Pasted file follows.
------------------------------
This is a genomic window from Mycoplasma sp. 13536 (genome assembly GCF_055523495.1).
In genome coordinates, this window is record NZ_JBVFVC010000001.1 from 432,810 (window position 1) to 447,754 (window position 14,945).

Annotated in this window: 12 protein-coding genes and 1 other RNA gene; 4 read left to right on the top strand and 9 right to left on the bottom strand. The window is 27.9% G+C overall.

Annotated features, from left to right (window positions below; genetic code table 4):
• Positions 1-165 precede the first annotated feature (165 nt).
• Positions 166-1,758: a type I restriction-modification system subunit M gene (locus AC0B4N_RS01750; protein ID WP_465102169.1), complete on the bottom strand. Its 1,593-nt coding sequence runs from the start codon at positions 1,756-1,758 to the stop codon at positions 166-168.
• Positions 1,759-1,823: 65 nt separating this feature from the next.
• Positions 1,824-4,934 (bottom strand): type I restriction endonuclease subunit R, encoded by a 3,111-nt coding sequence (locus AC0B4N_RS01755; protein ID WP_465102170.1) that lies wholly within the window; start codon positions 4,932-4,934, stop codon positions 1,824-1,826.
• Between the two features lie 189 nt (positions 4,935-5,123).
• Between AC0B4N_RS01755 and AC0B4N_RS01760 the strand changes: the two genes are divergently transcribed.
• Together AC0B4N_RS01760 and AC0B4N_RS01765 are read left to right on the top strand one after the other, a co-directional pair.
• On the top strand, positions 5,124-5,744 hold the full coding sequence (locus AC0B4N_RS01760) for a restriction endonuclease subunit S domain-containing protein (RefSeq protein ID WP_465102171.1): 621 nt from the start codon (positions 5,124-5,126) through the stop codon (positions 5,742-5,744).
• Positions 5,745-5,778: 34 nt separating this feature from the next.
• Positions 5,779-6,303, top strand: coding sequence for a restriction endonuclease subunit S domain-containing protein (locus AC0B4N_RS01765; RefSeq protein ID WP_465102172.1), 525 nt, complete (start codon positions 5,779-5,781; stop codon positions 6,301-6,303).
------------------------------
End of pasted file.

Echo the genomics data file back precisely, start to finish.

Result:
This is a genomic window from Mycoplasma sp. 13536 (genome assembly GCF_055523495.1).
In genome coordinates, this window is record NZ_JBVFVC010000001.1 from 432,810 (window position 1) to 447,754 (window position 14,945).

Annotated in this window: 12 protein-coding genes and 1 other RNA gene; 4 read left to right on the top strand and 9 right to left on the bottom strand. The window is 27.9% G+C overall.

Annotated features, from left to right (window positions below; genetic code table 4):
• Positions 1-165 precede the first annotated feature (165 nt).
• Positions 166-1,758: a type I restriction-modification system subunit M gene (locus AC0B4N_RS01750; protein ID WP_465102169.1), complete on the bottom strand. Its 1,593-nt coding sequence runs from the start codon at positions 1,756-1,758 to the stop codon at positions 166-168.
• Positions 1,759-1,823: 65 nt separating this feature from the next.
• Positions 1,824-4,934 (bottom strand): type I restriction endonuclease subunit R, encoded by a 3,111-nt coding sequence (locus AC0B4N_RS01755; protein ID WP_465102170.1) that lies wholly within the window; start codon positions 4,932-4,934, stop codon positions 1,824-1,826.
• Between the two features lie 189 nt (positions 4,935-5,123).
• Between AC0B4N_RS01755 and AC0B4N_RS01760 the strand changes: the two genes are divergently transcribed.
• Together AC0B4N_RS01760 and AC0B4N_RS01765 are read left to right on the top strand one after the other, a co-directional pair.
• On the top strand, positions 5,124-5,744 hold the full coding sequence (locus AC0B4N_RS01760) for a restriction endonuclease subunit S domain-containing protein (RefSeq protein ID WP_465102171.1): 621 nt from the start codon (positions 5,124-5,126) through the stop codon (positions 5,742-5,744).
• Positions 5,745-5,778: 34 nt separating this feature from the next.
• Positions 5,779-6,303, top strand: coding sequence for a restriction endonuclease subunit S domain-containing protein (locus AC0B4N_RS01765; RefSeq protein ID WP_465102172.1), 525 nt, complete (start codon positions 5,779-5,781; stop codon positions 6,301-6,303).